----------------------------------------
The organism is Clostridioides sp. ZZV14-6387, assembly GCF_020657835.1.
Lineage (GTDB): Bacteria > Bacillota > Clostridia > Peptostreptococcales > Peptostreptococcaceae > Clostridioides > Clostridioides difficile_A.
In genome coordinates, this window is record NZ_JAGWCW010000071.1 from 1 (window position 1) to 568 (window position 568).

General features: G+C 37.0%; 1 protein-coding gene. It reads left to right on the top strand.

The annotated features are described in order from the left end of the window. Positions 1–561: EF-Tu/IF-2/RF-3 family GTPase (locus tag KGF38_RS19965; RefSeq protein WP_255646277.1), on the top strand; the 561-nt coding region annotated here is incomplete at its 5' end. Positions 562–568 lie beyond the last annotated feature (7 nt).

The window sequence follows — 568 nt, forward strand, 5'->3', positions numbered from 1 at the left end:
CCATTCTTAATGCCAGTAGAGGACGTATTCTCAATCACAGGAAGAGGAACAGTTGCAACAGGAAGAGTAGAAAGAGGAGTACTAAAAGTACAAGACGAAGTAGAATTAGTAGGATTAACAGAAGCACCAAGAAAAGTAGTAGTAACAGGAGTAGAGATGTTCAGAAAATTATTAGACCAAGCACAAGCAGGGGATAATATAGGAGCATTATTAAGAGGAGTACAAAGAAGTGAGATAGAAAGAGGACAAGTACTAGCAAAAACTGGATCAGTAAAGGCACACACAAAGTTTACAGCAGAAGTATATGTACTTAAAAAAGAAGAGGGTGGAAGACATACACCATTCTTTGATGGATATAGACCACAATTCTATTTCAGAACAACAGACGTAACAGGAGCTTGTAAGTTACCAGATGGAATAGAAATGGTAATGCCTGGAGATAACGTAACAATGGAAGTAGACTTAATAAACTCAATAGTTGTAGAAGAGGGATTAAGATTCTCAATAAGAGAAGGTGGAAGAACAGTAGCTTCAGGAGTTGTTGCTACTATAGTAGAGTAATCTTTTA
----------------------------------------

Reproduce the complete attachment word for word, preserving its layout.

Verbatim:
The organism is Clostridioides sp. ZZV14-6387, assembly GCF_020657835.1.
Lineage (GTDB): Bacteria > Bacillota > Clostridia > Peptostreptococcales > Peptostreptococcaceae > Clostridioides > Clostridioides difficile_A.
In genome coordinates, this window is record NZ_JAGWCW010000071.1 from 1 (window position 1) to 568 (window position 568).

General features: G+C 37.0%; 1 protein-coding gene. It reads left to right on the top strand.

The annotated features are described in order from the left end of the window. Positions 1–561: EF-Tu/IF-2/RF-3 family GTPase (locus tag KGF38_RS19965; RefSeq protein WP_255646277.1), on the top strand; the 561-nt coding region annotated here is incomplete at its 5' end. Positions 562–568 lie beyond the last annotated feature (7 nt).

The window sequence follows — 568 nt, forward strand, 5'->3', positions numbered from 1 at the left end:
CCATTCTTAATGCCAGTAGAGGACGTATTCTCAATCACAGGAAGAGGAACAGTTGCAACAGGAAGAGTAGAAAGAGGAGTACTAAAAGTACAAGACGAAGTAGAATTAGTAGGATTAACAGAAGCACCAAGAAAAGTAGTAGTAACAGGAGTAGAGATGTTCAGAAAATTATTAGACCAAGCACAAGCAGGGGATAATATAGGAGCATTATTAAGAGGAGTACAAAGAAGTGAGATAGAAAGAGGACAAGTACTAGCAAAAACTGGATCAGTAAAGGCACACACAAAGTTTACAGCAGAAGTATATGTACTTAAAAAAGAAGAGGGTGGAAGACATACACCATTCTTTGATGGATATAGACCACAATTCTATTTCAGAACAACAGACGTAACAGGAGCTTGTAAGTTACCAGATGGAATAGAAATGGTAATGCCTGGAGATAACGTAACAATGGAAGTAGACTTAATAAACTCAATAGTTGTAGAAGAGGGATTAAGATTCTCAATAAGAGAAGGTGGAAGAACAGTAGCTTCAGGAGTTGTTGCTACTATAGTAGAGTAATCTTTTA